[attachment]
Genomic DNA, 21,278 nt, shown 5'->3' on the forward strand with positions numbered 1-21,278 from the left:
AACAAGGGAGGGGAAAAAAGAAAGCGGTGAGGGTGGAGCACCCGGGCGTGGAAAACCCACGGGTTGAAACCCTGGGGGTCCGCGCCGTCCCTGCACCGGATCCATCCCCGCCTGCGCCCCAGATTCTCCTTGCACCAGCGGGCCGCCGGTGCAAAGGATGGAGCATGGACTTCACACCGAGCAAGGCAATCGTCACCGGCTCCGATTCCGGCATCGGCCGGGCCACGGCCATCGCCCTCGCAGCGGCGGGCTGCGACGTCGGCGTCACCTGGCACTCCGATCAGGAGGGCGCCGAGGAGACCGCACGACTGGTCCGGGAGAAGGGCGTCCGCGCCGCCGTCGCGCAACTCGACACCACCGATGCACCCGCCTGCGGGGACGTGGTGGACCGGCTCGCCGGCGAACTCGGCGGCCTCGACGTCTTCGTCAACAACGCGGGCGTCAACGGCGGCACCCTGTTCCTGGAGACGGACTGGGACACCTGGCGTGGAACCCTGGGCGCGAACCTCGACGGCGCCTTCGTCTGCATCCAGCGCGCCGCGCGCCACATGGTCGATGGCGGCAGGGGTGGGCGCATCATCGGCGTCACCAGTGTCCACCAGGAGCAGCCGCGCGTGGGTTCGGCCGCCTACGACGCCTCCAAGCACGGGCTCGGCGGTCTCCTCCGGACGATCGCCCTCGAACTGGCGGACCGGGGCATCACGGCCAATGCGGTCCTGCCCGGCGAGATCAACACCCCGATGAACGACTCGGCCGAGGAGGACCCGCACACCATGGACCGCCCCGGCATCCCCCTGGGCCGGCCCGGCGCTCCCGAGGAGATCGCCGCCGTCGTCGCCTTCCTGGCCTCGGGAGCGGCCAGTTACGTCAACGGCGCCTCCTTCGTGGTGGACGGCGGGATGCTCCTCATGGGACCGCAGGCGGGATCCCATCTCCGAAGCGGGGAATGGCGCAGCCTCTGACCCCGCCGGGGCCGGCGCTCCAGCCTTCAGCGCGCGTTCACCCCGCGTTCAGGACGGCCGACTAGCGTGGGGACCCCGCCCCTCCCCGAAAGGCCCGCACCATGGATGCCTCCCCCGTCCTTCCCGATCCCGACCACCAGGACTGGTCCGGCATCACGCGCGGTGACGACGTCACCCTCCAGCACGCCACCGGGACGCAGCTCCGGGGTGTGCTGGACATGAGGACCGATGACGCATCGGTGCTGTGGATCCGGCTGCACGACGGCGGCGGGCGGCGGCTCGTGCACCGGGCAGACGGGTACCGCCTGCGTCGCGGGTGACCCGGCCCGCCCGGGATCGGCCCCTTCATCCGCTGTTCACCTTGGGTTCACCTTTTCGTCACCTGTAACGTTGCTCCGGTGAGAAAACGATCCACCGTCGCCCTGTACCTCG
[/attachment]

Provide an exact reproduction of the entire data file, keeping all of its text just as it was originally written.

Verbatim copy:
Genomic DNA, 21,278 nt, shown 5'->3' on the forward strand with positions numbered 1-21,278 from the left:
AACAAGGGAGGGGAAAAAAGAAAGCGGTGAGGGTGGAGCACCCGGGCGTGGAAAACCCACGGGTTGAAACCCTGGGGGTCCGCGCCGTCCCTGCACCGGATCCATCCCCGCCTGCGCCCCAGATTCTCCTTGCACCAGCGGGCCGCCGGTGCAAAGGATGGAGCATGGACTTCACACCGAGCAAGGCAATCGTCACCGGCTCCGATTCCGGCATCGGCCGGGCCACGGCCATCGCCCTCGCAGCGGCGGGCTGCGACGTCGGCGTCACCTGGCACTCCGATCAGGAGGGCGCCGAGGAGACCGCACGACTGGTCCGGGAGAAGGGCGTCCGCGCCGCCGTCGCGCAACTCGACACCACCGATGCACCCGCCTGCGGGGACGTGGTGGACCGGCTCGCCGGCGAACTCGGCGGCCTCGACGTCTTCGTCAACAACGCGGGCGTCAACGGCGGCACCCTGTTCCTGGAGACGGACTGGGACACCTGGCGTGGAACCCTGGGCGCGAACCTCGACGGCGCCTTCGTCTGCATCCAGCGCGCCGCGCGCCACATGGTCGATGGCGGCAGGGGTGGGCGCATCATCGGCGTCACCAGTGTCCACCAGGAGCAGCCGCGCGTGGGTTCGGCCGCCTACGACGCCTCCAAGCACGGGCTCGGCGGTCTCCTCCGGACGATCGCCCTCGAACTGGCGGACCGGGGCATCACGGCCAATGCGGTCCTGCCCGGCGAGATCAACACCCCGATGAACGACTCGGCCGAGGAGGACCCGCACACCATGGACCGCCCCGGCATCCCCCTGGGCCGGCCCGGCGCTCCCGAGGAGATCGCCGCCGTCGTCGCCTTCCTGGCCTCGGGAGCGGCCAGTTACGTCAACGGCGCCTCCTTCGTGGTGGACGGCGGGATGCTCCTCATGGGACCGCAGGCGGGATCCCATCTCCGAAGCGGGGAATGGCGCAGCCTCTGACCCCGCCGGGGCCGGCGCTCCAGCCTTCAGCGCGCGTTCACCCCGCGTTCAGGACGGCCGACTAGCGTGGGGACCCCGCCCCTCCCCGAAAGGCCCGCACCATGGATGCCTCCCCCGTCCTTCCCGATCCCGACCACCAGGACTGGTCCGGCATCACGCGCGGTGACGACGTCACCCTCCAGCACGCCACCGGGACGCAGCTCCGGGGTGTGCTGGACATGAGGACCGATGACGCATCGGTGCTGTGGATCCGGCTGCACGACGGCGGCGGGCGGCGGCTCGTGCACCGGGCAGACGGGTACCGCCTGCGTCGCGGGTGACCCGGCCCGCCCGGGATCGGCCCCTTCATCCGCTGTTCACCTTGGGTTCACCTTTTCGTCACCTGTAACGTTGCTCCGGTGAGAAAACGATCCACCGTCGCCCTGTACCTCG